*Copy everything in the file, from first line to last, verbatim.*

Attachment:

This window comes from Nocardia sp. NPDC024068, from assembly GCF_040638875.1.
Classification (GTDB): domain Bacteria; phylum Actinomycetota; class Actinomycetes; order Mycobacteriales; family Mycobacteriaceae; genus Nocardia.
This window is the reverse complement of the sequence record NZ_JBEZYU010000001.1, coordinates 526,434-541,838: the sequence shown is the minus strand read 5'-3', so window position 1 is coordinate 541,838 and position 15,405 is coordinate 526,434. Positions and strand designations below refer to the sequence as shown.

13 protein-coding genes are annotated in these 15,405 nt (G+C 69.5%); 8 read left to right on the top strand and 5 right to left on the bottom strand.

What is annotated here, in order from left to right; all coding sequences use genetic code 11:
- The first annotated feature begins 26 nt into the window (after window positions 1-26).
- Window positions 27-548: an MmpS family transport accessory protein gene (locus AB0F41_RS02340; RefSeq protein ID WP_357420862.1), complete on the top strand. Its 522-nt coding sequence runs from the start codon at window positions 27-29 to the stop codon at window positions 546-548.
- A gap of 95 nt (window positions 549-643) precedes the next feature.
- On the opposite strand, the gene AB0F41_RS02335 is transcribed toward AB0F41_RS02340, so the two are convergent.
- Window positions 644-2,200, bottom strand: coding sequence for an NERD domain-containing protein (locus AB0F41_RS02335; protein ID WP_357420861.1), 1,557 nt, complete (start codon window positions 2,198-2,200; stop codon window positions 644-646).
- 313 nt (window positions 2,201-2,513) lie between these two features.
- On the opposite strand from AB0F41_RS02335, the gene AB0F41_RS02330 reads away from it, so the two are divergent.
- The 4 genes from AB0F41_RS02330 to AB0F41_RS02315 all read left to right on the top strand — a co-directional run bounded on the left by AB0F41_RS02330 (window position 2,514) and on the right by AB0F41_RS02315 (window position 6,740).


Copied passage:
This window comes from Nocardia sp. NPDC024068, from assembly GCF_040638875.1.
Classification (GTDB): domain Bacteria; phylum Actinomycetota; class Actinomycetes; order Mycobacteriales; family Mycobacteriaceae; genus Nocardia.
This window is the reverse complement of the sequence record NZ_JBEZYU010000001.1, coordinates 526,434-541,838: the sequence shown is the minus strand read 5'-3', so window position 1 is coordinate 541,838 and position 15,405 is coordinate 526,434. Positions and strand designations below refer to the sequence as shown.

13 protein-coding genes are annotated in these 15,405 nt (G+C 69.5%); 8 read left to right on the top strand and 5 right to left on the bottom strand.

What is annotated here, in order from left to right; all coding sequences use genetic code 11:
- The first annotated feature begins 26 nt into the window (after window positions 1-26).
- Window positions 27-548: an MmpS family transport accessory protein gene (locus AB0F41_RS02340; RefSeq protein ID WP_357420862.1), complete on the top strand. Its 522-nt coding sequence runs from the start codon at window positions 27-29 to the stop codon at window positions 546-548.
- A gap of 95 nt (window positions 549-643) precedes the next feature.
- On the opposite strand, the gene AB0F41_RS02335 is transcribed toward AB0F41_RS02340, so the two are convergent.
- Window positions 644-2,200, bottom strand: coding sequence for an NERD domain-containing protein (locus AB0F41_RS02335; protein ID WP_357420861.1), 1,557 nt, complete (start codon window positions 2,198-2,200; stop codon window positions 644-646).
- 313 nt (window positions 2,201-2,513) lie between these two features.
- On the opposite strand from AB0F41_RS02335, the gene AB0F41_RS02330 reads away from it, so the two are divergent.
- The 4 genes from AB0F41_RS02330 to AB0F41_RS02315 all read left to right on the top strand — a co-directional run bounded on the left by AB0F41_RS02330 (window position 2,514) and on the right by AB0F41_RS02315 (window position 6,740).